The commentary in Mrs. Dalloway on the self is not restricted to its inability to act upon the world, but also looks at how the self, both by its inability to project itself on and in the world, suffers from isolation and despair. Perhaps the most tragic character in the novel is Septimus Smith, who is tortured by his wartime experience. Having seen the realities of war up close, Septimus’ view of humanity has become dark. Once an aspiring poet, he now sees human nature as bankrupt and cruel. However, the most unique aspect about Septimus’ view on human nature is its active observation. For Septimus, human nature is not a passive enterprise. It is, as he states, “Once you stumble, Septimus wrote on the back of a postcard, human nature is on you.” (Woolf 92). The viewpoint being expressed here, though dramatized through Septimus’ mental instability, sees human nature as not just predatory, but separate from humans themselves. According to Septimus, human nature is an entity unto itself, stalking man, and waiting for an opportunity to pounce. His character drives home the perception that the self is wholly separate from its environment and even from itself (human nature).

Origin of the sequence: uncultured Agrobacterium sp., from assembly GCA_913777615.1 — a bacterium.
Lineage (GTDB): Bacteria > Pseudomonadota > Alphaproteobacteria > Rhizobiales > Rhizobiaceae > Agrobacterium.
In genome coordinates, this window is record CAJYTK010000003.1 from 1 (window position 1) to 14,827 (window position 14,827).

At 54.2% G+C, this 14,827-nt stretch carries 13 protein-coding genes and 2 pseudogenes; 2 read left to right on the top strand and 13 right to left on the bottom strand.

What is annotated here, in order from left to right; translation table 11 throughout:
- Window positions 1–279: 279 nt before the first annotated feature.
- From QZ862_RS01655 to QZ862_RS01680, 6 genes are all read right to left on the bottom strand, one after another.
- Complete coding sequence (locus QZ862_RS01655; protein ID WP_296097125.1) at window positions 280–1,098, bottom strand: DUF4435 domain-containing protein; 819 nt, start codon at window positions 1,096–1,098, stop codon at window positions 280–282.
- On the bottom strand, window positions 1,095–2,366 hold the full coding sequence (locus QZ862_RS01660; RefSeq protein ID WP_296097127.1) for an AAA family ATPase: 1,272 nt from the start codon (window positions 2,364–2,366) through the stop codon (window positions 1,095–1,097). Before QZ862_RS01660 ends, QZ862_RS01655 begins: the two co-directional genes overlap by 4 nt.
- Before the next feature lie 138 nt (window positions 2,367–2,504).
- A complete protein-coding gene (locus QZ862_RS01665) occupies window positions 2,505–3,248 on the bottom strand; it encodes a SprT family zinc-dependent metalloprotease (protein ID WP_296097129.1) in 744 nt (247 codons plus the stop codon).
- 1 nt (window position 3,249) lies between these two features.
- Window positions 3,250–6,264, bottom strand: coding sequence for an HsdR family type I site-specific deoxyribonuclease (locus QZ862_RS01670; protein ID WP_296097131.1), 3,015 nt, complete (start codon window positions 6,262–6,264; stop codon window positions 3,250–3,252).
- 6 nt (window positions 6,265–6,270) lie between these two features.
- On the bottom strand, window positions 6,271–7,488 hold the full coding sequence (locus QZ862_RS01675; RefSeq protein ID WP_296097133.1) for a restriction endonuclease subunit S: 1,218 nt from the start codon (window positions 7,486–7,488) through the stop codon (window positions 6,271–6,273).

Woolf’s setting also articulate an atmosphere of isolation and solitude. This sentiment is expressed as a doom: “and yet “¦ feeling as she did, standing there at the open window, that something awful was about to happen” (Woolf 3). The preceding quote is in the opening dialog that is going on inside Clarissa’s head. It speaks to the isolation as expressed by Clarissa as well as Septimus, who feels, “quite alone” (Woolf 92). Often, this despair of isolation is expressed through the disjointed thoughts and ramblings of Clarissa. In one such passage, Clarissa begins by recollecting a time that she and Peter Walsh went in to London together but injects mid-thought, “It was to explain the feeling they had of dissatisfaction; no knowing people; not being known” (Woolf 152). The same paragraph strays into thoughts about transcendental theories and how her soul might come to, “haunt certain places after death” (Woolf 153). This disjointed narrative style, reinforcing the isolation that Clarissa and the other characters experience, echoes what Erich Auerbach says about Woolf’s prose: “[It] is often something confusing, something hazy “¦ [a] vague indefinability of meaning” (Auerbach 551). I will next demonstrate how Woolf’s stream of conscious contributes to the sense of pessimism and despair in Mrs. Dalloway.